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Frank M. Dyka, Robert S. Molday; Coexpression and Interaction of Wild-type and Missense RS1 Mutants Associated with X-Linked Retinoschisis: Its Relevance to Gene Therapy. Invest. Ophthalmol. Vis. Sci. 2007;48(6):2491-2497. doi: 10.1167/iovs.06-1465.
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purpose. X-linked retinoschisis (XLRS) is an early-onset retinal disease caused by mutations in retinoschisin (RS1), a multisubunit, extracellular protein implicated in retinal cell adhesion. Delivery of the normal RS1 gene to photoreceptors of retinoschisin-deficient mice results in prolonged protein expression and rescue of retinal structure and function. However, most persons with XLRS harbor a missense mutation in the RS1 gene leading to expression of a nonfunctional protein. The purpose of this study was to examine the effect that coexpression of wild-type RS1 with disease-causing mutants has on RS1 expression, oligomerization, and secretion to further evaluate gene therapy as a possible treatment for XLRS.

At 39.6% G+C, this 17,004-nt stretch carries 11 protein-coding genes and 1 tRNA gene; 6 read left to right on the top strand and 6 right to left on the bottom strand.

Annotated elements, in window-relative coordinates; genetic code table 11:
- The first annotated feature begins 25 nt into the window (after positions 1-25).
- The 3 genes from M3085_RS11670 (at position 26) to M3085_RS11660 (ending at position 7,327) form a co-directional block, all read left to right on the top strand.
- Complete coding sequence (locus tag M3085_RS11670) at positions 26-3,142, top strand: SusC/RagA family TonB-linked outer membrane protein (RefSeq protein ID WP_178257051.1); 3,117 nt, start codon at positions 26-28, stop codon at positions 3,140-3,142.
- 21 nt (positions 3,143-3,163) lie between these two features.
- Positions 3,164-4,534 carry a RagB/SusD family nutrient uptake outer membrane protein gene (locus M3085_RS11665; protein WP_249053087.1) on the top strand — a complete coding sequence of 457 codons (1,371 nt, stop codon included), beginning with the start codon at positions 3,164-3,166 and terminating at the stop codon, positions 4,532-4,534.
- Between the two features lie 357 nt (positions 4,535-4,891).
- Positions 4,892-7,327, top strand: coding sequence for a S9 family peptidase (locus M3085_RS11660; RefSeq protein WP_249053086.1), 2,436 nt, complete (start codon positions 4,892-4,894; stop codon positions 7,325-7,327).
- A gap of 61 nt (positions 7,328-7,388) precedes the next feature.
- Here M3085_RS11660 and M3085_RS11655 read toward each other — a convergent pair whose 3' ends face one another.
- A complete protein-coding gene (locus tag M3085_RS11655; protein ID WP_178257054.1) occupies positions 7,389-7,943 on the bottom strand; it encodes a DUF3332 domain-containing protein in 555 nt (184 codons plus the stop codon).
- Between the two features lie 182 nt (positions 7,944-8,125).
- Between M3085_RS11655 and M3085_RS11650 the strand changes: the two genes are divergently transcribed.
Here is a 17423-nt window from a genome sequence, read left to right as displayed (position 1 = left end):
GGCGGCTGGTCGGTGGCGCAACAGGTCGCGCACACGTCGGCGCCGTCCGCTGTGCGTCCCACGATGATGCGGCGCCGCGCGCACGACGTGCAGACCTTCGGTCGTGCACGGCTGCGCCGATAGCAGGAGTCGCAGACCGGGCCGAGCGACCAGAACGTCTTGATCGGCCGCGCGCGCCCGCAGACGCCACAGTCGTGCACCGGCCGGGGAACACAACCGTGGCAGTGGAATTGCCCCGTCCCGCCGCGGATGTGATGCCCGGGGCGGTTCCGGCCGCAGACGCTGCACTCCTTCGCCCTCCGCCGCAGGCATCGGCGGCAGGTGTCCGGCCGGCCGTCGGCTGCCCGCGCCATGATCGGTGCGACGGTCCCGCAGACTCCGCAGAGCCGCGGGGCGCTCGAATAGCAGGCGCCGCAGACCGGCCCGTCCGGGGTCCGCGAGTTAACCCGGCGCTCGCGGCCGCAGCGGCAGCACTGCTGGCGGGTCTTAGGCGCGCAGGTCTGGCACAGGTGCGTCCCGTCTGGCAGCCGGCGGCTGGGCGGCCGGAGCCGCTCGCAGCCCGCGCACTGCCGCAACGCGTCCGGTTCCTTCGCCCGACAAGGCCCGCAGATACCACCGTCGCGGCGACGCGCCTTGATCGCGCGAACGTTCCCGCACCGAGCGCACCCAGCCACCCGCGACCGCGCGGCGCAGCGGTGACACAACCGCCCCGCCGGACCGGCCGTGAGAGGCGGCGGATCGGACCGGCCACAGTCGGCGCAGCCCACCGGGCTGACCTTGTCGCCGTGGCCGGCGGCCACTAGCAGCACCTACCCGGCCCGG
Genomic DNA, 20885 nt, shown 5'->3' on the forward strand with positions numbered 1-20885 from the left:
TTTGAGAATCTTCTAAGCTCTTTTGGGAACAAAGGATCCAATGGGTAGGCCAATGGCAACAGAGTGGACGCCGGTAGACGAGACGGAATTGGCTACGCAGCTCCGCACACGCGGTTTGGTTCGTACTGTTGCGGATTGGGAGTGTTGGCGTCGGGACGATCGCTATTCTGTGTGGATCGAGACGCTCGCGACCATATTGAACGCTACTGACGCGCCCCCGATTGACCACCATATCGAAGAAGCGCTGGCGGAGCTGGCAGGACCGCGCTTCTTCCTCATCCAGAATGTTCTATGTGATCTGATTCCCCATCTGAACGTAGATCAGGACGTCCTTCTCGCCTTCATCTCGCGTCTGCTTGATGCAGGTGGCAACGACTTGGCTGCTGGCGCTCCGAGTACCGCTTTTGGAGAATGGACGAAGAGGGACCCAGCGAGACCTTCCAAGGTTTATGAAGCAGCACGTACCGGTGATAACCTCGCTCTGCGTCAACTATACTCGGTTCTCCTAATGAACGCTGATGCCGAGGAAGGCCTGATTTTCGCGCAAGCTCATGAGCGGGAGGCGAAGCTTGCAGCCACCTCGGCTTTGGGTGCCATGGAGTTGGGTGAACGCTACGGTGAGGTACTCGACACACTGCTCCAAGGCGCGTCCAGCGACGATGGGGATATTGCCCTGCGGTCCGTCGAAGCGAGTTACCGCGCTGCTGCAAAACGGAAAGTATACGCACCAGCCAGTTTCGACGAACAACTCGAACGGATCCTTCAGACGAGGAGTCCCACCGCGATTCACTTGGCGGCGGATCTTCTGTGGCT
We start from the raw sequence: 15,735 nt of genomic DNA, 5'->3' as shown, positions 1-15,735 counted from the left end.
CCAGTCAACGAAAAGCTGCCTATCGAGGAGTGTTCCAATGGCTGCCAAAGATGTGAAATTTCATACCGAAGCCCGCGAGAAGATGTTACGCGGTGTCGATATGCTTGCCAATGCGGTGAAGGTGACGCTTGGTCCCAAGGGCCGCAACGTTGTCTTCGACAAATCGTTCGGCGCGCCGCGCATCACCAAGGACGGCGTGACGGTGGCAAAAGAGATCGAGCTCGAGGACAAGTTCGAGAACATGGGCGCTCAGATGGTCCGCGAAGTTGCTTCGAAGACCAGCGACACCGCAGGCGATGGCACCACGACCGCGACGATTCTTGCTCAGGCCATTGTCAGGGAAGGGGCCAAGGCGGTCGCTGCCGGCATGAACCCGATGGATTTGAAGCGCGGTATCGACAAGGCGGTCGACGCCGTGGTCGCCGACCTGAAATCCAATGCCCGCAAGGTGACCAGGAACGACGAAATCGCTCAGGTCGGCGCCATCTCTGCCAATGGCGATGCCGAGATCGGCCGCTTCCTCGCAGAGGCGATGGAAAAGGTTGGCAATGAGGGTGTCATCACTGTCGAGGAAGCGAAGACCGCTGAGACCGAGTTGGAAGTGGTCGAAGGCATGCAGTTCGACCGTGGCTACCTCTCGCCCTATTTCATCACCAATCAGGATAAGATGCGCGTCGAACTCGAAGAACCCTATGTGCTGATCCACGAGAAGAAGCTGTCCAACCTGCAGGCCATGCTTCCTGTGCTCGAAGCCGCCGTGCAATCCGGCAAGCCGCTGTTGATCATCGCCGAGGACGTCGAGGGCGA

methods. RS1 mutants (C59S, D158N, C142W, C142S, T185K, R141H, R141G) were individually expressed or coexpressed with myc-tagged wild-type RS1 (myc-RS1) in EBNA293 cells. Protein expression, secretion, and subunit assembly of wild-type and mutant RS1 were analyzed by Western blotting and coimmunoprecipitation. Immunofluorescence was used to examine the cellular distribution of RS1.
results. Myc-RS1 was identical to untagged, wild-type RS1 with respect to cellular localization, disulfide-linked octamer formation, and secretion. In coexpression studies, myc-RS1 assembled into a disulfide-linked octameric complex and was secreted from cells independent of all disease-linked RS1 mutants studied except the R141H mutant.
conclusions. When wild-type RS1 is expressed in the same cells as disease-causing mutants, the wild-type protein undergoes protein folding, subunit assembly, and secretion independent of all disease-causing RS1 mutants studied except R141H. These studies suggest that gene therapy may be an effective treatment for most persons with XLRS.
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